The shells 13, although disposed within the apertures defined by the end cap 12 and rod 11, are not provided with tangs. Instead, recesses 18 are formed in the external surface of these shells and the bolts 14 each have a central portion 19 which engages in these recesses and prevents rotation of the shells 13 with respect to the rod 11 and cap 12 and locates the shells axially relative to the bearing axis of the rod 11 and cap 12. To prevent rotation of the bolts 14 serrated portions 20 are provided which engage in complementary serrated surfaces 21 in the bolt holes. The complementary serrated surfaces 21 in the bolt holes may be formed by pressing the bolts into the holes. Alternatively as shown in FIG. 3D, the bolts heads 22 may be provided with flats 24 which abut corresponding flats 26 formed on the rod 11 or, as shown in FIG. 3C, each bolt head 22 may be provided with the flat 24 which abuts the flat 24 of an adjacent bolt head 22.
Most thin wall bearing shells have their bores very slightly "edge relieved" by internal chamfering either side of the split line. The limit to the depth of recess that can be employed is that there should be no risk of the recess being machined so as to break through into the relieved area.
The recess is in the shape of an arc of a circle having a diameter which subject to production machining tolerances, is substantially the same as the relevant bolt diameter. The machining can be carried out by any suitable production method such as end milling.
The manner of assembly of the bearing is as follows. The end cap 12 and rod 11 are bolted together and the aperture machined to produce the cylindrical bearing surface. The machining is such that the envelope of the cylinder and the envelope of the bolt holes overlap. This does of course mean that a portion of the bolts 14 used to preliminarily hold the end cap 12 and rod 11 together will be machined away unless they are slave bolts. The bolts are then removed and the big end bearing shells 13 placed inside the rod 11 and end cap 12. The rod 11 and end cap 12 with their associated shells 13 are then placed around the crank shaft and fastened thereon by inserting bolts 14 through the bolt holes and tightening nuts thereon. On insertion of the bolts the serrations 20 and 21 engage each other and the central portions 19 fit into the recesses 18 as shown in FIG. 3B with the machined away portion 28 facing away from the bearing shells 13.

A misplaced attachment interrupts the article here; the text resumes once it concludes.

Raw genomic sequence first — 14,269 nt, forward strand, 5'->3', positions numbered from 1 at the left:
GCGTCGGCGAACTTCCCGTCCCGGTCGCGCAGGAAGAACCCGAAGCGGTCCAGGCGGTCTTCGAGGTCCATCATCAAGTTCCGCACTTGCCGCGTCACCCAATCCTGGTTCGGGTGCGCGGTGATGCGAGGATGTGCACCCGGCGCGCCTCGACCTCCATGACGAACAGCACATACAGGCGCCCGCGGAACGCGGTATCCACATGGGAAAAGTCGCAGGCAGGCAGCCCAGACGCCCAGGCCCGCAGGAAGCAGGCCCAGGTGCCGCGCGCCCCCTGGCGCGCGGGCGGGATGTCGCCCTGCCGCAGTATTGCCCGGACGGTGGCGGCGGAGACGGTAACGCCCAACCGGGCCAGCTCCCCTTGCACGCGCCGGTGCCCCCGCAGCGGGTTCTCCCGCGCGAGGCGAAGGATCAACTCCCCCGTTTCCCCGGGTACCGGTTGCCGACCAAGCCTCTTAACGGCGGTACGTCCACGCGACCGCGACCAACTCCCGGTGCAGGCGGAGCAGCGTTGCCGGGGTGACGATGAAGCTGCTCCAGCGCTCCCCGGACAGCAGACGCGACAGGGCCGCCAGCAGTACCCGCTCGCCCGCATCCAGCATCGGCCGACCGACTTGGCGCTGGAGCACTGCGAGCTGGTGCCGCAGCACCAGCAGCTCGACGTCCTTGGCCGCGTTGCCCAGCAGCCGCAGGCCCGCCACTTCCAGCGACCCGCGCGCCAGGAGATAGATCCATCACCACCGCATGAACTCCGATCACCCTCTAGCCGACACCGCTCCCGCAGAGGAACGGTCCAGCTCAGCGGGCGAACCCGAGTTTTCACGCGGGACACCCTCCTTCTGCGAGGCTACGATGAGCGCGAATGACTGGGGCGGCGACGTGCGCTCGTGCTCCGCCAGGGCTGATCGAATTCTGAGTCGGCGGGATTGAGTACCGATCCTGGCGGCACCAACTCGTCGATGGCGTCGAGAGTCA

The bolts 14 used for assembly may be the same as, or different from, those used to initially connect the rod 11 and cap 12 together for machining. Where they are the same, the portions 19 must be so orientated that the side 28 thereof which has been machined away is remote from the shells 13. Where they are different, the bolts 14 used during machining become "slave" bolts and may be repeatedly used for the machining operation of other rods and caps whereas other bolts 14 may be used during final assembly. Of course where slave bolts are used repeatedly they must always be used in the same rotational position in the bolt holes.
The above arrangement provides a bearing assembly in which the centre lines of the assembly bolts are as close together as is feasible and this closeness is utilised to enable the bolts to be used to locate the shells in the bearing and to prevent rotation of the shells in the rod and end cap. The possibility of repeatedly using the same bolts for machining or using the same bolts for the machining and assembly operations facilitates production and helps to reduce assembly costs.